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Letter from Governour Franklin to the Members of the Council and Assembly of New-Jersey: Much positive good would have resulted to the Province had a ,meeting of the General Assembly been held at this time, but as that is not likely to happen he takes leave of them, perhaps for the last time; and recommends to them to defend their constitution in all its branches; they can never place themselves in a happier situation than in your ancient constitutional dependency on Great Britain



Perth-Amboy, June 27, 1776.

The occasion of my calling you together at this time was not only to give you an opportunity of considering the present


distracted state of the Province, and of defending your own and the people' s constitutional rights, if you should choose it, but to communicate to you and to consult you upon some intelligence I have received from his Majesty' s Secretaries of State respecting the business to be transacted by the Commissioners which his Majesty has graciously condescended to appoint for the purpose (among others) of "conferring with proper persons upon such points as may be necessary for effecting a restoration of the publick tranquillity." These Commissioners, I had great reason to expect, would be arrived by the time of your meeting, and I know of no persons of this Province so proper to receive and confer with them as yourselves.

On the whole, gentlemen, much positive good would, in my opinion, have resulted to the Province had a meeting of the General Assembly been held at this juncture. But as that now seems not likely to happen, I shall take my leave of you and the good people you represent, perhaps for the last time. Permit me, before we part, to recommend it to you to defend your Constitution in all its branches. Let me exhort you to avoid, above all things, the traps of independency and republicanism now set for you, however temptingly they may be baited. Depend upon it, you can never place yourselves in a happier situation than in your ancient constitutional dependency on Great Britain. No independent State ever was, or ever can be, so happy as we have been, and might still be, under that Government. I have early and often warned you of the pernicious designs of many pretended patriots, who, under the mask of zeal for reconciliation, have been, from the first, insidiously promoting a system of measures purposely calculated for widening the breach between the two countries, so as to let in an independent republican tyranny — the worst and most debasing of all possible tyrannies. They well know that this has not even a chance of being accomplished but at the expense of the lives and properties of many thousands of the honest people of this country; yet these, it seems, are as nothing in the eyes of such desperate gamesters! But remember, gentlemen, I now tell you, that should they (contrary to all probability) accomplish their baneful purpose, yet their Government will not be lasting. It will never suit a people who have tasted the sweets of British liberty under a British Constitution. When the present high fever shall abate of its warmth, and the people are once more able coolly to survey and compare their past with their present situation, they will, as naturally as the sparks fly upwards, wreak their vengeance on the heads of those who, taking advantages of their delirium, had plunged them into such difficulties and distress.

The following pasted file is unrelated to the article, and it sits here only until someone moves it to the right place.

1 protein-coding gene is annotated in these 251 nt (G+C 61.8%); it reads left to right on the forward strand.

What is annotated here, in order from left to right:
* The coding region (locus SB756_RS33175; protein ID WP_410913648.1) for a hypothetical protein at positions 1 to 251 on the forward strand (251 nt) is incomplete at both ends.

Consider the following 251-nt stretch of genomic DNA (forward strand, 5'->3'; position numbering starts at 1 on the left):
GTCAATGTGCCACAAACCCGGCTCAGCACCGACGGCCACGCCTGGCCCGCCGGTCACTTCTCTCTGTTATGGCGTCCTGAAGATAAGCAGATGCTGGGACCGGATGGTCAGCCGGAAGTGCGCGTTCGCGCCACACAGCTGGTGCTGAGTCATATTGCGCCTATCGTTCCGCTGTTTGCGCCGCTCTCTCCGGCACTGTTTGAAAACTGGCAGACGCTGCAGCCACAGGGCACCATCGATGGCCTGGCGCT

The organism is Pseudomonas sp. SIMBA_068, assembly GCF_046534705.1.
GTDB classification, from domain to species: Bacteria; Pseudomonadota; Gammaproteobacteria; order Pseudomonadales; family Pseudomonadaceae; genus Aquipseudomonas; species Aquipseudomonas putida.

This, gentlemen, I well know is not language suited to the times; but it is better — it is honest truth, flowing from a heart that is ready to shed its best blood for this country. A real patriot can seldom or ever speak popular language. A false one will suffer himself to speak nothing else. The last will often be popular, because he will always conform himself to the present humours and passions of the people, that he may the better gratify his private ambition and promote his own sinister designs. The first will most generally be unpopular, because his conscience will not permit him to be guilty of such base compliances, and because he will ever serve the people, if in his power, against their own inclinations, though he be sure that he thereby risks his ruin or destruction. I am not insensible of the dangers I am likely to incur, but I do not regard them. It is the part of an ignoble mind to decline doing good for fear of the evil that might follow. I bear no enmity to any man that means well, however we may differ in political sentiments. I most heartily wish you, gentlemen, and the people of this once happy Province, may again enjoy peace and prosperity, and I shall ever particularly honour and esteem such of you and them as have dared, with an honest and manly firmness, in these worst of times, to avow their loyalty to the best of Sovereigns, and manifest their attachment to their legal Constitution. As to my own part, I have no scruple to repeat at this time what I formerly declared to the Assembly, "that no office nor honour in the power of the Crown to bestow, will ever influence me to forget or neglect the duty I owe to my country; nor the most furious rage of the intemperate zealots induce me to swerve from the duty I owe his Majesty."